Charity Awards winner challenges sector to 'speak truth to ourselves'

12 Jun 2017 News

Lynne Berry, winner of the Daniel Phelan Award for Outstanding Achievement

The charity sector must be more accountable, engage more people, and stop expecting the answers to all its problems to come from the state, according to the winner of Civil Society Media’s award for a lifetime of achievement in the sector.

Lynne Berry, chair of Breast Cancer Now and former chief executive of the RVS, won the Daniel Phelan Award for Outstanding Achievement at the Charity Awards on Thursday night

Accepting the award, she spoke positively about the role of charities, and the high level of trust they still enjoyed, but levelled challenges at the sector to do some things better.

She said that charities are keen to hold others to account – to “speak truth to power” but that this came with responsibilities.

“The challenge I want to leave you with is we also need to speak truth to ourselves,” she said. “We can’t expect standards of others that we don’t meet ourselves. We need to be more accountable; we need to be more transparent. These standards really do apply as much to us as to those we find it easy to criticise.

“If social cohesion matters, we need to be sure that we are not guilty of excluding swathes of society from our organisations. If empowerment and social justice are fundamental to our world vision, that may mean we need to give up power, or at least share it. If we want others to be accountable for their actions, we too must be accountable for ours.”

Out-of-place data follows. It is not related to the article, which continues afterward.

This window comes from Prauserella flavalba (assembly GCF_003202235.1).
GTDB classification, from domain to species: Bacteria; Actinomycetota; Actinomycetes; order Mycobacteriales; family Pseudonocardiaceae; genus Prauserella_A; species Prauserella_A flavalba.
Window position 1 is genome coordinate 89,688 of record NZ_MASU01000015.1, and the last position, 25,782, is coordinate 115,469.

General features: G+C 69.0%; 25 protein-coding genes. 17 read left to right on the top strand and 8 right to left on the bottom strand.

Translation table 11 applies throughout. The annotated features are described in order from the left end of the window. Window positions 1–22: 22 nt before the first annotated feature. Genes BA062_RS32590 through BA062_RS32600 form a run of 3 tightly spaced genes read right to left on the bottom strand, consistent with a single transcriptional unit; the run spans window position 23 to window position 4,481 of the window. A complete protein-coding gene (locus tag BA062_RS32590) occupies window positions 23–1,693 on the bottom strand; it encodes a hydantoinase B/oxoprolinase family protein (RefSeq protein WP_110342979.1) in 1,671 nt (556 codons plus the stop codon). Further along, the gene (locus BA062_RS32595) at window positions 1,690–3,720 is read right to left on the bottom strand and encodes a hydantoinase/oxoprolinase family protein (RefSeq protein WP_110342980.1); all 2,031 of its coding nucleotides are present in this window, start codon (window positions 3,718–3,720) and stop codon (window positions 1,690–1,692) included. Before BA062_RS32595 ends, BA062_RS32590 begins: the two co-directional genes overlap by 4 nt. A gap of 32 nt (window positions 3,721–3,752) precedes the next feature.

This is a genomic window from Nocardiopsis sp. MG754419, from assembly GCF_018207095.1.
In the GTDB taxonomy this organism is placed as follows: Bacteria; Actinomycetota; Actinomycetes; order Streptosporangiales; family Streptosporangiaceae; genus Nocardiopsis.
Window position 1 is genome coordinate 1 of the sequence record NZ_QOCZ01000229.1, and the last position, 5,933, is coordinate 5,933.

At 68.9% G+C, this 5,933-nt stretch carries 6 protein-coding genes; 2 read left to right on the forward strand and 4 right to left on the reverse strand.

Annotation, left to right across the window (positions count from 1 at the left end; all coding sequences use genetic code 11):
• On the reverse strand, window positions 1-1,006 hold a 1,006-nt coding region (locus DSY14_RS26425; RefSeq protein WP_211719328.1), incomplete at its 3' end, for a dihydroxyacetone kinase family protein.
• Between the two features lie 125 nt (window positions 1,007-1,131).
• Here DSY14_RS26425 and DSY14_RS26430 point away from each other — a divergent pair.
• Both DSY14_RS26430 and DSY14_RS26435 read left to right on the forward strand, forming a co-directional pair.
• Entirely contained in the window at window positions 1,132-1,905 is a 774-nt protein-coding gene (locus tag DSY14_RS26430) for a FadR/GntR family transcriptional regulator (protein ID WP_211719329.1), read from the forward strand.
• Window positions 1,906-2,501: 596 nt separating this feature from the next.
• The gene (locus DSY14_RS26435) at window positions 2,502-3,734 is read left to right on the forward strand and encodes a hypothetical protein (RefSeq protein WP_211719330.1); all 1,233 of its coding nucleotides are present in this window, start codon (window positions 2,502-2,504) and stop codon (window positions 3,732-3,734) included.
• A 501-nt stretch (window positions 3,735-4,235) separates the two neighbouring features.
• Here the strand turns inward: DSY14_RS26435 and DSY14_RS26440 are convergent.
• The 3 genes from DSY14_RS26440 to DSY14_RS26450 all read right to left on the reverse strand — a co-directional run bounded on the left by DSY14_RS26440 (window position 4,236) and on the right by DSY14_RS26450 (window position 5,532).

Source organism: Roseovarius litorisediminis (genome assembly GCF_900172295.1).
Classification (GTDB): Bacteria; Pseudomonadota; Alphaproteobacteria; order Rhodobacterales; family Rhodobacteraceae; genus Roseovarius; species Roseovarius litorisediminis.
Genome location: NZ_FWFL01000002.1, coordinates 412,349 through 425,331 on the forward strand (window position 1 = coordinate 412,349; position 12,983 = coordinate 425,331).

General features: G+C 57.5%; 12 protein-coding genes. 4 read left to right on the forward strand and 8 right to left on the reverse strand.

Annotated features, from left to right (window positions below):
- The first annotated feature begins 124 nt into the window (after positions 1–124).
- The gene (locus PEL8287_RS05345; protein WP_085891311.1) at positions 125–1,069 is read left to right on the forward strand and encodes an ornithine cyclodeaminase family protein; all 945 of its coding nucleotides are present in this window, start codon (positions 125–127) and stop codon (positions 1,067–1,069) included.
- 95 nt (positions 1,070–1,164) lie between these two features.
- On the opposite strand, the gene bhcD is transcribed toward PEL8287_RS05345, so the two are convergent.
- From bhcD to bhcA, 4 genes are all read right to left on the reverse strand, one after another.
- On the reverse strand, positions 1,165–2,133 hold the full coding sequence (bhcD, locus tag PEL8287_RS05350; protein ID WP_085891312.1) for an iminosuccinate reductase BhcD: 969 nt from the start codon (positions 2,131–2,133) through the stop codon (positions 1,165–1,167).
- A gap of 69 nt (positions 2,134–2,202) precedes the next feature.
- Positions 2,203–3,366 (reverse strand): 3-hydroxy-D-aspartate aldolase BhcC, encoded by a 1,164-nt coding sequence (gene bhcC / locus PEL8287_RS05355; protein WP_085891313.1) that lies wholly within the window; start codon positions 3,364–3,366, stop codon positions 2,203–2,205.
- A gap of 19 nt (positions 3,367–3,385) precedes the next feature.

‘Too often looked to the state’

Speaking to Civil Society News beforehand, Berry also criticised the sector for too often looking to the state for solutions.

“We should be trying to solve things ourselves,” she said. “We can do things government can’t do. We can tap into people’s knowledge and expertise and skill. We should stop complaining and try to sort it out ourselves.”

Need to engage more people

Berry also said the sector needed to engage more people. She said the sector needed to remember that it was a movement of ordinary people.

“We need a society in which people can contribute, in which they feel empowered and engaged, in which they feel they have a voice,” she said. “There are an awful lot of people who just feel ignored. If we’d succeeded in building a strong civil society, people in the UK wouldn’t feel so marginalised.

“I would like to see the sector do more about making sure that people have a voice. I would like charity to be less issue-based, and more about capacity-building.”

 

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